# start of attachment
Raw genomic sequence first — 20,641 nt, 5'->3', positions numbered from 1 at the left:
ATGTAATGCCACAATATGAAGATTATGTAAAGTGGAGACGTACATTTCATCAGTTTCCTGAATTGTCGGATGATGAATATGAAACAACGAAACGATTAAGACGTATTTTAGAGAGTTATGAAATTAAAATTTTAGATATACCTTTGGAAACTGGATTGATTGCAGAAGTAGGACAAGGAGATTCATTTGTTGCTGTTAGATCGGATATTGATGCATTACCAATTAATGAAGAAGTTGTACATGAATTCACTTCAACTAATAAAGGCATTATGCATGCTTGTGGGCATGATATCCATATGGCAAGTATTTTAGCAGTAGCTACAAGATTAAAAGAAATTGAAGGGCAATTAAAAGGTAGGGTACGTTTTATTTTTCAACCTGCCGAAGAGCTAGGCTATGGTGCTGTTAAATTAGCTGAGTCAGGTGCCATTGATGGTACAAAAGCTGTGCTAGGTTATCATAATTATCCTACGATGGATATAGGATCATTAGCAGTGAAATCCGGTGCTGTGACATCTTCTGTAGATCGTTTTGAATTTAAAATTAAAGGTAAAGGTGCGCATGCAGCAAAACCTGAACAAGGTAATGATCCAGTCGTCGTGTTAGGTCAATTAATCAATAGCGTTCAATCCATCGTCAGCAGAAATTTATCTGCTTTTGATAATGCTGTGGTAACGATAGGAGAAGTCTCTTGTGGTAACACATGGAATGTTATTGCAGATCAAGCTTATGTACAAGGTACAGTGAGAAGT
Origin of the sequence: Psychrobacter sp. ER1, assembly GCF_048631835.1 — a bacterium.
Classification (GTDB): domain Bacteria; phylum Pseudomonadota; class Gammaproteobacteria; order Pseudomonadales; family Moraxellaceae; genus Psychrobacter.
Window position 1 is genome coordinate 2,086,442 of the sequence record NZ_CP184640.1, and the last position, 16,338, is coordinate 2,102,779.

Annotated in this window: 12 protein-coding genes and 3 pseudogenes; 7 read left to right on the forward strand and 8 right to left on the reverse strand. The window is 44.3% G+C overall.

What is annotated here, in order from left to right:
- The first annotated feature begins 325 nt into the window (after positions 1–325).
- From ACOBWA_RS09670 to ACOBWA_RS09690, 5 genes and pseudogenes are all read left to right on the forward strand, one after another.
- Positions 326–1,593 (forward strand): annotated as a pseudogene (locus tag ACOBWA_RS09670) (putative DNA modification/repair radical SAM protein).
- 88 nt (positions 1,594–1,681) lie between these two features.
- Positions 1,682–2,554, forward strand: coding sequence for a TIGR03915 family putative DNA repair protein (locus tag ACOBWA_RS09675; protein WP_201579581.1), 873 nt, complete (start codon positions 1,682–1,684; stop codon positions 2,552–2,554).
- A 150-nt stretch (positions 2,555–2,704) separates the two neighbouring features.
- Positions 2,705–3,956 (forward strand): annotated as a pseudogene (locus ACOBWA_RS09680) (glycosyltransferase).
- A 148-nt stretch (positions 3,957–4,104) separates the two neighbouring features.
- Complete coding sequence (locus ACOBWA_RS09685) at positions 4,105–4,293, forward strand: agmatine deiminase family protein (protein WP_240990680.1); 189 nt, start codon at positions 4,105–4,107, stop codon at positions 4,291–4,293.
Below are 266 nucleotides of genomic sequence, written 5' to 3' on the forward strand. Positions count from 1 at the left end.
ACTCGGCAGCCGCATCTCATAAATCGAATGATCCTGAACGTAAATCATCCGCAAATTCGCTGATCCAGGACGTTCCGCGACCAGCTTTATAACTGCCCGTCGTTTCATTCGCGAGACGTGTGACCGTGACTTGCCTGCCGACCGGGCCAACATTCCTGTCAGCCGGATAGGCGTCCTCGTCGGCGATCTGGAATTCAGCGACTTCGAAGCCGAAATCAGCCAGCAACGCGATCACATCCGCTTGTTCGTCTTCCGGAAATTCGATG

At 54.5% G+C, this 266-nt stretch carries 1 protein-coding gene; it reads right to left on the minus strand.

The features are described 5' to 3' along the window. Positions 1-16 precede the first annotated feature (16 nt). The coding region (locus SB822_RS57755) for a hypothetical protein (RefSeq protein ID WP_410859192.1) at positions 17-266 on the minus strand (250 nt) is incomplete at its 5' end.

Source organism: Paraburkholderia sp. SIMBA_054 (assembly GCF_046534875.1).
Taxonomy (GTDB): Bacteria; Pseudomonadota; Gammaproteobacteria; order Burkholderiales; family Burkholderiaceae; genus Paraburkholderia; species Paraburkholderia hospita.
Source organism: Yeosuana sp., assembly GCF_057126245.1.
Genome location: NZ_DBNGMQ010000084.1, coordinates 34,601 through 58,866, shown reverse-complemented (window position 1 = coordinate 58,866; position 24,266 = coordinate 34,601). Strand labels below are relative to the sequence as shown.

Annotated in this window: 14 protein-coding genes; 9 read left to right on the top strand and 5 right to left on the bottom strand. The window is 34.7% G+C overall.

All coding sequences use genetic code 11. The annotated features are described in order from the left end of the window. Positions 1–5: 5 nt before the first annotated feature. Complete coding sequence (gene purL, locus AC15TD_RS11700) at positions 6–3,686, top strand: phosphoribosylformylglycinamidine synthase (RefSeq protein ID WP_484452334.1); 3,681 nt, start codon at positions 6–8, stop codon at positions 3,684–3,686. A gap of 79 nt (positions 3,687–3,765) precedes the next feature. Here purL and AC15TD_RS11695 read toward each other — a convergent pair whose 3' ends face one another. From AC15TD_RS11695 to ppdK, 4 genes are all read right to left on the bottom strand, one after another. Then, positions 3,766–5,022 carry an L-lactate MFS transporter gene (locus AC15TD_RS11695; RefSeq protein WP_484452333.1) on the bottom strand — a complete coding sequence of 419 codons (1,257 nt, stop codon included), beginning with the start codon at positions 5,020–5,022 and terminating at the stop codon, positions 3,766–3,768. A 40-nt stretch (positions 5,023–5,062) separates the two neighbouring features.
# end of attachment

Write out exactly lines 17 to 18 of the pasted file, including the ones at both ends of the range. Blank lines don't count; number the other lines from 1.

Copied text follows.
Below are 266 nucleotides of genomic sequence, written 5' to 3' on the forward strand. Positions count from 1 at the left end.
ACTCGGCAGCCGCATCTCATAAATCGAATGATCCTGAACGTAAATCATCCGCAAATTCGCTGATCCAGGACGTTCCGCGACCAGCTTTATAACTGCCCGTCGTTTCATTCGCGAGACGTGTGACCGTGACTTGCCTGCCGACCGGGCCAACATTCCTGTCAGCCGGATAGGCGTCCTCGTCGGCGATCTGGAATTCAGCGACTTCGAAGCCGAAATCAGCCAGCAACGCGATCACATCCGCTTGTTCGTCTTCCGGAAATTCGATG